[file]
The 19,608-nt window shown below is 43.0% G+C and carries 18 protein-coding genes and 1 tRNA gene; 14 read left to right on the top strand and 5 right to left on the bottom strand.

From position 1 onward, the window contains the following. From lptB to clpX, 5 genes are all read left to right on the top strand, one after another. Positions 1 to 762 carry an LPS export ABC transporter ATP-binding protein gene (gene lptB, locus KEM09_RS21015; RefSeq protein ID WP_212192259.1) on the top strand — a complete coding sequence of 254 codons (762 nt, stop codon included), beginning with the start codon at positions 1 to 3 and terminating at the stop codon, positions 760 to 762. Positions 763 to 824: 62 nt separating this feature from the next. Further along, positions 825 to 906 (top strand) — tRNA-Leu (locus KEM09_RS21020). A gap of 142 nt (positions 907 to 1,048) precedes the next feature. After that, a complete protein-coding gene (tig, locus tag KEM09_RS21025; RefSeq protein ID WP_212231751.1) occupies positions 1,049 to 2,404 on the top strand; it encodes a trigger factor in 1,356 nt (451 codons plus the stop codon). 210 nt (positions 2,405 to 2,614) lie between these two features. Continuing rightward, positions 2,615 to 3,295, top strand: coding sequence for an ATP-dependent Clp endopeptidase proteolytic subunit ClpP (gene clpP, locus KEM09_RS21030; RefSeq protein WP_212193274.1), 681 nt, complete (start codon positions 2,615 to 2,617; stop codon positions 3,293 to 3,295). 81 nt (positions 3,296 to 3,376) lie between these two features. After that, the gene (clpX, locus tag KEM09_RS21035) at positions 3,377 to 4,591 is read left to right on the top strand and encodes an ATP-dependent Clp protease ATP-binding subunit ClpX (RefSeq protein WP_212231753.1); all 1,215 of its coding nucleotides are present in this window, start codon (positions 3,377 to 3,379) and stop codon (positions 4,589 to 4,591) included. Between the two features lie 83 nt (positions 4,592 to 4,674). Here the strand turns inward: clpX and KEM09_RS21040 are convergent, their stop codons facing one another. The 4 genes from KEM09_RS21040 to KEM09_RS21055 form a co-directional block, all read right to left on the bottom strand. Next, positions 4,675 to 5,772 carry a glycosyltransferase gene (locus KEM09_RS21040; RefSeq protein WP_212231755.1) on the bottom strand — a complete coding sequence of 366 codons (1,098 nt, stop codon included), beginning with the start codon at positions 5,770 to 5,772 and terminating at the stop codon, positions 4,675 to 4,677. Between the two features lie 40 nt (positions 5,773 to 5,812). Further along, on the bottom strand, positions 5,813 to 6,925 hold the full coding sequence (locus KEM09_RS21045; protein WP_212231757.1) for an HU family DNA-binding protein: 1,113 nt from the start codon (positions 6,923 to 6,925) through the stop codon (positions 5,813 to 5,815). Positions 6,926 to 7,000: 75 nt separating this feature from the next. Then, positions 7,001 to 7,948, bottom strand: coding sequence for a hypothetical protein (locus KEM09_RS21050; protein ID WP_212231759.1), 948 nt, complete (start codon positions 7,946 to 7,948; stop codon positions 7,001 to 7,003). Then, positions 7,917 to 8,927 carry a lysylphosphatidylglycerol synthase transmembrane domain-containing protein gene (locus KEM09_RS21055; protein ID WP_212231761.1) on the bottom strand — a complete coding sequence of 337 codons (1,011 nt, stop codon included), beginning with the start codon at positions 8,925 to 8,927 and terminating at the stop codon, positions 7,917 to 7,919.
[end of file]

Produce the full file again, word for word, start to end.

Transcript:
The 19,608-nt window shown below is 43.0% G+C and carries 18 protein-coding genes and 1 tRNA gene; 14 read left to right on the top strand and 5 right to left on the bottom strand.

From position 1 onward, the window contains the following. From lptB to clpX, 5 genes are all read left to right on the top strand, one after another. Positions 1 to 762 carry an LPS export ABC transporter ATP-binding protein gene (gene lptB, locus KEM09_RS21015; RefSeq protein ID WP_212192259.1) on the top strand — a complete coding sequence of 254 codons (762 nt, stop codon included), beginning with the start codon at positions 1 to 3 and terminating at the stop codon, positions 760 to 762. Positions 763 to 824: 62 nt separating this feature from the next. Further along, positions 825 to 906 (top strand) — tRNA-Leu (locus KEM09_RS21020). A gap of 142 nt (positions 907 to 1,048) precedes the next feature. After that, a complete protein-coding gene (tig, locus tag KEM09_RS21025; RefSeq protein ID WP_212231751.1) occupies positions 1,049 to 2,404 on the top strand; it encodes a trigger factor in 1,356 nt (451 codons plus the stop codon). 210 nt (positions 2,405 to 2,614) lie between these two features. Continuing rightward, positions 2,615 to 3,295, top strand: coding sequence for an ATP-dependent Clp endopeptidase proteolytic subunit ClpP (gene clpP, locus KEM09_RS21030; RefSeq protein WP_212193274.1), 681 nt, complete (start codon positions 2,615 to 2,617; stop codon positions 3,293 to 3,295). 81 nt (positions 3,296 to 3,376) lie between these two features. After that, the gene (clpX, locus tag KEM09_RS21035) at positions 3,377 to 4,591 is read left to right on the top strand and encodes an ATP-dependent Clp protease ATP-binding subunit ClpX (RefSeq protein WP_212231753.1); all 1,215 of its coding nucleotides are present in this window, start codon (positions 3,377 to 3,379) and stop codon (positions 4,589 to 4,591) included. Between the two features lie 83 nt (positions 4,592 to 4,674). Here the strand turns inward: clpX and KEM09_RS21040 are convergent, their stop codons facing one another. The 4 genes from KEM09_RS21040 to KEM09_RS21055 form a co-directional block, all read right to left on the bottom strand. Next, positions 4,675 to 5,772 carry a glycosyltransferase gene (locus KEM09_RS21040; RefSeq protein WP_212231755.1) on the bottom strand — a complete coding sequence of 366 codons (1,098 nt, stop codon included), beginning with the start codon at positions 5,770 to 5,772 and terminating at the stop codon, positions 4,675 to 4,677. Between the two features lie 40 nt (positions 5,773 to 5,812). Further along, on the bottom strand, positions 5,813 to 6,925 hold the full coding sequence (locus KEM09_RS21045; protein WP_212231757.1) for an HU family DNA-binding protein: 1,113 nt from the start codon (positions 6,923 to 6,925) through the stop codon (positions 5,813 to 5,815). Positions 6,926 to 7,000: 75 nt separating this feature from the next. Then, positions 7,001 to 7,948, bottom strand: coding sequence for a hypothetical protein (locus KEM09_RS21050; protein ID WP_212231759.1), 948 nt, complete (start codon positions 7,946 to 7,948; stop codon positions 7,001 to 7,003). Then, positions 7,917 to 8,927 carry a lysylphosphatidylglycerol synthase transmembrane domain-containing protein gene (locus KEM09_RS21055; protein ID WP_212231761.1) on the bottom strand — a complete coding sequence of 337 codons (1,011 nt, stop codon included), beginning with the start codon at positions 8,925 to 8,927 and terminating at the stop codon, positions 7,917 to 7,919.